“We already had routines in place with our children (in the spring), and routines are so important for all students to learn,” Gosnell said. “... It would be so hard — not that we couldn’t do it — but it would look so different when we don’t know them at all to try to establish routines.”
The fast-approaching start of the school year comes as Oklahoma continues to experience rising COVID-19 case numbers, hospitalizations and deaths. On Monday, the state recorded its highest-ever single-day increase in cases and highest seven-day case average to date.
The Oklahoma State Board of Education last week declined to mandate statewide guidelines for schools, instead leaving school safety decisions to individual districts.
NPS will require masking for anyone in school buildings, with accommodations if necessary, and has laid out some general district guidelines on social distancing in schools. Individual Norman school sites are also building their own plans under NPS’ umbrella of guidance. The district has not yet publicly defined a threshold for when and if schools will close again this fall.
But for teachers like Coggburn and Janice Campbell, the ability to see and support their students in person and build relationships is worth the risk and the altered learning environment. Teachers said they’re prepared to work with district and Centers for Disease Control and Prevention guidelines to keep themselves and their students as safe as possible, but they want to be back in the classroom.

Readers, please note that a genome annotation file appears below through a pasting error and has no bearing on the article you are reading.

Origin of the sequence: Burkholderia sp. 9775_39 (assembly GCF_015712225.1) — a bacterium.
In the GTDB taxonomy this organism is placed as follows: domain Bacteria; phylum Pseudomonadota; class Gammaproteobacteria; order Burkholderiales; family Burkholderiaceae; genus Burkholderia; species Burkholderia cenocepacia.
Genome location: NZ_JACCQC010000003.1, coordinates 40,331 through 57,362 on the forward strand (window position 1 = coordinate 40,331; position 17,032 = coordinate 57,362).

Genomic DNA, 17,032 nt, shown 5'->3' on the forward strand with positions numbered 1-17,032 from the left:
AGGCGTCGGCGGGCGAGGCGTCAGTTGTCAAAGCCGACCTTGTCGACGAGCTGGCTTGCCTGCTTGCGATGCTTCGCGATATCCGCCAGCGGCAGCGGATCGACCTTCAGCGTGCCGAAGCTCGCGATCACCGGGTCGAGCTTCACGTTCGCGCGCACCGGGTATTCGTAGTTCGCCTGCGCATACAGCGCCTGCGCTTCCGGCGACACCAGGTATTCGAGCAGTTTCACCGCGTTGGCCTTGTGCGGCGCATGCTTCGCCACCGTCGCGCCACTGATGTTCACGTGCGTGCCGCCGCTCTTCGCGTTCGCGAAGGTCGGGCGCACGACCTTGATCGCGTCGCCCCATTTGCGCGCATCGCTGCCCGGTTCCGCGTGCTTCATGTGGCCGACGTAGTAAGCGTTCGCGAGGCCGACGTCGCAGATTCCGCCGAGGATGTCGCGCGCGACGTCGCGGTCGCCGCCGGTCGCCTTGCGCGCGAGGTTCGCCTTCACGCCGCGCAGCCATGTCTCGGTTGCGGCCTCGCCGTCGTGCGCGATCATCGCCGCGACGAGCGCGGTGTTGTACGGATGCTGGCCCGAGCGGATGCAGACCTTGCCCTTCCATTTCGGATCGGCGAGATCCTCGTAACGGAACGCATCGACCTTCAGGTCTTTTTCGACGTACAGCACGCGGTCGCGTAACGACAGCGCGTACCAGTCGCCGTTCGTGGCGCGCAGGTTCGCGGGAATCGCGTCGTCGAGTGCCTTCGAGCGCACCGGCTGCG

“We trust Norman Public Schools’ administration and board to make the right decisions,” said Campbell, a fifth grade teacher at Cleveland Elementary. “I do feel there probably is a point that none of us would feel safe going back. I don’t know what that point is, but I feel like (the district) will make that decision if that’s the situation. I think we all trust in them to do the right thing.”
Campbell said she has already dealt with the negative mental health effects of being away from her students and her workplace for so long. If Norman does not return to in-person instruction, Campbell said she fears her students will experience the same issues.
“I think we’re feeling some of the things we’re worried our kids will be feeling — we have anxiety, I have some depression from now being at my job that I love dearly with my kids, and not being able to have closure on that last year was really hard,” Campbell said. “(Teachers are) adults and we’re dealing with it, but children don’t have the skills to cope with those feelings like we do.”
Emma Keith covers Norman Public Schools and the University of Oklahoma for The Transcript. Reach her at email@example.com or at @emma_ckeith.